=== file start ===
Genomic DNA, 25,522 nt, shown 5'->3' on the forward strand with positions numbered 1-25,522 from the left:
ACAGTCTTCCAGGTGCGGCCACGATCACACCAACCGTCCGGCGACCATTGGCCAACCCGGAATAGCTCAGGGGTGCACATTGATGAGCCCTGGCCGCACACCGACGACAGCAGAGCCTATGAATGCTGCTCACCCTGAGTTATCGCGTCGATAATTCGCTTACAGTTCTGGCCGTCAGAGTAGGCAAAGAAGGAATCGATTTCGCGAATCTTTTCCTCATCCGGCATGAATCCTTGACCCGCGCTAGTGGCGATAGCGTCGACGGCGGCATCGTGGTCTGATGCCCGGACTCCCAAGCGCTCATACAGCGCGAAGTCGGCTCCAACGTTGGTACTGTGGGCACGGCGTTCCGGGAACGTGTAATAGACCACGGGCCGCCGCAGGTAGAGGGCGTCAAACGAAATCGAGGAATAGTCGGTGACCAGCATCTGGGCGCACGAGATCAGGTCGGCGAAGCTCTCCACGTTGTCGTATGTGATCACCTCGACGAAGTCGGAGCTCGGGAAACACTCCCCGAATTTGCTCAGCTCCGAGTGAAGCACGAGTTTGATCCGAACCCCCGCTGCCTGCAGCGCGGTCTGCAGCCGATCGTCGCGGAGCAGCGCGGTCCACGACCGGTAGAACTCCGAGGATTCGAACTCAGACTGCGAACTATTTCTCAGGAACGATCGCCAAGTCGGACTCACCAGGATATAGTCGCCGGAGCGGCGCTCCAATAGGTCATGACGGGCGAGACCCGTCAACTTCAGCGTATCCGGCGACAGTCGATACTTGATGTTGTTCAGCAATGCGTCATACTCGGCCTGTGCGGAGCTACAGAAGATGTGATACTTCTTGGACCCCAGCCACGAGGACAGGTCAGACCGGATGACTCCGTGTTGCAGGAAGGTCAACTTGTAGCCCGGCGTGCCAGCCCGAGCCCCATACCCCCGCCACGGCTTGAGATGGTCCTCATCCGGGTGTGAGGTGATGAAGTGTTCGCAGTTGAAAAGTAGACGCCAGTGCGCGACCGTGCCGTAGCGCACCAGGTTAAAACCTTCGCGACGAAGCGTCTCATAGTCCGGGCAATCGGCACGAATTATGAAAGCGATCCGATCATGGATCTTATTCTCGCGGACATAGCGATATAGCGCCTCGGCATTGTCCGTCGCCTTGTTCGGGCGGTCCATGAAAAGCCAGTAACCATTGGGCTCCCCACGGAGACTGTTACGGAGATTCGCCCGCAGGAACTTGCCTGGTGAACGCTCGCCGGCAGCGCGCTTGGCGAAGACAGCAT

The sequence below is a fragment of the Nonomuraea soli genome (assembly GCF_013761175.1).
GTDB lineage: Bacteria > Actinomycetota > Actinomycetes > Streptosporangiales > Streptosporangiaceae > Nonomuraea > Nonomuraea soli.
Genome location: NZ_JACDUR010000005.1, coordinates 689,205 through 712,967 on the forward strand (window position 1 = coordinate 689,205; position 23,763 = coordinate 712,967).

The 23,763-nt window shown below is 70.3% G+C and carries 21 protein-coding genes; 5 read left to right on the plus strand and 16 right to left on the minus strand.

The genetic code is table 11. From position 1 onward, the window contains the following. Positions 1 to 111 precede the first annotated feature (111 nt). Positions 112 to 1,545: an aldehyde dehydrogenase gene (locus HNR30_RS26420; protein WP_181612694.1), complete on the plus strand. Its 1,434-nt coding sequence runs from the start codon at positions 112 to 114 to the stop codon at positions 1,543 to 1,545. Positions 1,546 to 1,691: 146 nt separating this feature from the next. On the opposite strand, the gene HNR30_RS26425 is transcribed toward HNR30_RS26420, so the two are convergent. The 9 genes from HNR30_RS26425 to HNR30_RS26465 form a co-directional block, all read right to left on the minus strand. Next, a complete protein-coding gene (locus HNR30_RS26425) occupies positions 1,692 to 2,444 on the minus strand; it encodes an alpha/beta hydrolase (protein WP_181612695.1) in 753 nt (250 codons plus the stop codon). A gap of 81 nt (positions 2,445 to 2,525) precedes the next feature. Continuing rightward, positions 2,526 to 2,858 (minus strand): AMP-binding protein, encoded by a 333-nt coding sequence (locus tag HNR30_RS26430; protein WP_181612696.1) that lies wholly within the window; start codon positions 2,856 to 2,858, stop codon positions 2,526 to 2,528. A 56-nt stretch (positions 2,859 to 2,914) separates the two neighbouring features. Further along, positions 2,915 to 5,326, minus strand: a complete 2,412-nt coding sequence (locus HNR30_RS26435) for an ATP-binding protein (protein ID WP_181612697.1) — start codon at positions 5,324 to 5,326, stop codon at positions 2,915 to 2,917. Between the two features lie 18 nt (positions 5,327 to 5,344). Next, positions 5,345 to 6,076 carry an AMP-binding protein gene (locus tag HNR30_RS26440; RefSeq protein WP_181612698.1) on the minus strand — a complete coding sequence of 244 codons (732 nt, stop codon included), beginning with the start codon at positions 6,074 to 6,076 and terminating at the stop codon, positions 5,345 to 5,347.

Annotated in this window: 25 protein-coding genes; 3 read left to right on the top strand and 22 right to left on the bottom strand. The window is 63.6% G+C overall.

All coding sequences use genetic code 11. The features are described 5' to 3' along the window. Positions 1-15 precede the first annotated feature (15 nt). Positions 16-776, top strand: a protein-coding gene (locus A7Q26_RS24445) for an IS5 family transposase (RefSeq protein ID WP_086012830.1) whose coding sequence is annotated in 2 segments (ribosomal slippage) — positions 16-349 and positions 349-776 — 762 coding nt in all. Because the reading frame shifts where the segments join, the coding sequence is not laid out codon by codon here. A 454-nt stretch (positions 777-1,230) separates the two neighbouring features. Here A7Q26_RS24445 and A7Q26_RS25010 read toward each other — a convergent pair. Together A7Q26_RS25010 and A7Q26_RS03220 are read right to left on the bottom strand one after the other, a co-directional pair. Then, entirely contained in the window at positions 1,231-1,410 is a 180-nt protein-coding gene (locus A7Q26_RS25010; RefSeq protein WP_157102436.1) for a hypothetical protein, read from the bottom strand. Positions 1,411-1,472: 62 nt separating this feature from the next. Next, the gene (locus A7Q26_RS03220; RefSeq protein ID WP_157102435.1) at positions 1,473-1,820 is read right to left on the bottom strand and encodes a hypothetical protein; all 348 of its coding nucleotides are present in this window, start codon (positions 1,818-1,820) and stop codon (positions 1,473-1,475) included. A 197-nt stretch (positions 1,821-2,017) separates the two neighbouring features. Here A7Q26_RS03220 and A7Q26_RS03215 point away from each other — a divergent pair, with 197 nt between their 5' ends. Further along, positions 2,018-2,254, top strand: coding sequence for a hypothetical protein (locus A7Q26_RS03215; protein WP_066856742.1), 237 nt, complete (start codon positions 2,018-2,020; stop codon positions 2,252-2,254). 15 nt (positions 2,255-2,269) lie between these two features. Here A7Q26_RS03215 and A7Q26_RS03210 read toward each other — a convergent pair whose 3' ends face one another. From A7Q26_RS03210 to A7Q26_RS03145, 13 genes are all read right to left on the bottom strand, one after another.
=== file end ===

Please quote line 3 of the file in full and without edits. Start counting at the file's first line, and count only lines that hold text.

The sequence below is a fragment of the Nonomuraea soli genome (assembly GCF_013761175.1).